New York -- Former Adelphia Communications Corp. director Dennis Coyle testified Wednesday that the company’s board of directors approved $2.284 billion in co-borrowing agreements to entities controlled by the family of founder and former chairman John Rigas, but he did not know the money was used by the family to buy stock in Adelphia.
Coyle said during the federal fraud trial of four former Adelphia executives here that he thought the co-borrowing money would be used by the company to finance the acquisition of cable systems and for operating expenses, and not to purchase securities.
He recalled how Adelphia stock "plummeted" March 27, 2002 -- the day the MSO revealed during an earnings call that the Rigas family used money from the co-borrowing agreements to buy Adelphia stock.
Assistant U.S. Attorney Richard Owens asked Coyle several questions Wednesday about private sales of Adelphia stock to Rigas family members that the board approved, along with public offerings of Adelphia stock in 1998 and 1999.
Coyle said John Rigas expressed concern about how the public offerings of stock would dilute the Rigas family’s ownership and voting shares in the company, and that former chief financial officer Timothy Rigas would detail during board meetings how many shares of stock Rigas family members would need to buy to avoid diluting their stake in the MSO.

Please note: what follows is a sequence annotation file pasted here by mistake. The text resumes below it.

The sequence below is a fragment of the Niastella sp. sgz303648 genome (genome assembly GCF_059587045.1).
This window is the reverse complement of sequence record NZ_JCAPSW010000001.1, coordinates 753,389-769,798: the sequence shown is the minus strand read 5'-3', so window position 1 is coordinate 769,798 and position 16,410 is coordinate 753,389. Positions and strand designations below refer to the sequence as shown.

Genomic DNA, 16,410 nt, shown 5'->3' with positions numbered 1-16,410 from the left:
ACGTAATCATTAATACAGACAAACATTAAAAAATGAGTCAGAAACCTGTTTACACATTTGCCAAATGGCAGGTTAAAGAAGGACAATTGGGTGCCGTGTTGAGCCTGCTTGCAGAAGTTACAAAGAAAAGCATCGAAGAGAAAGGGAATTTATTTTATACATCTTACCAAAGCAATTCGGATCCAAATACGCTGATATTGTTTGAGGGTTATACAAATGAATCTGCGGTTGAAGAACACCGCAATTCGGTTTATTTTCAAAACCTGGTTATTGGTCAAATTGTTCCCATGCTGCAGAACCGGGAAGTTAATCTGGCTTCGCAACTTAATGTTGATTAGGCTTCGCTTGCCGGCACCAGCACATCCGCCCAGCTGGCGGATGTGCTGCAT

"All right, we’re going to sell this many shares. What is that going to do to our total ownership interest and our ownership of voting shares?" Coyle quoted Timothy Rigas as asking during board meetings. "Tim would run through calculations on what needed to be done," Coyle added.
Owens also asked Coyle to discuss the compensation packages for John Rigas and his sons, Timothy and former executive vice president of operations Michael. Coyle noted that in addition to salaries and bonuses, the Rigases were each entitled to a single company car and "reasonable" allotments for country- and social-club memberships.
Coyle said the board was never asked to approve additional automobiles and country-club memberships for the Rigases. Prosecutors have alleged in the past that Timothy Rigas used Adelphia funds to purchase a $700,000 country-club membership in Hilton Head, S.C.
U.S. District Judge Leonard Sand warned jurors at the end of Wednesday’s testimony to avoid media coverage of the trial, including coverage of other high-profile cases, alluding to the Martha Stewart trial, which was being held in a nearby courtroom.
Prosecutors told Sand they expect to complete their direct examination of Coyle Thursday. The court session Thursday is scheduled to end at 2:30 p.m. EST, and the trial will resume Monday morning.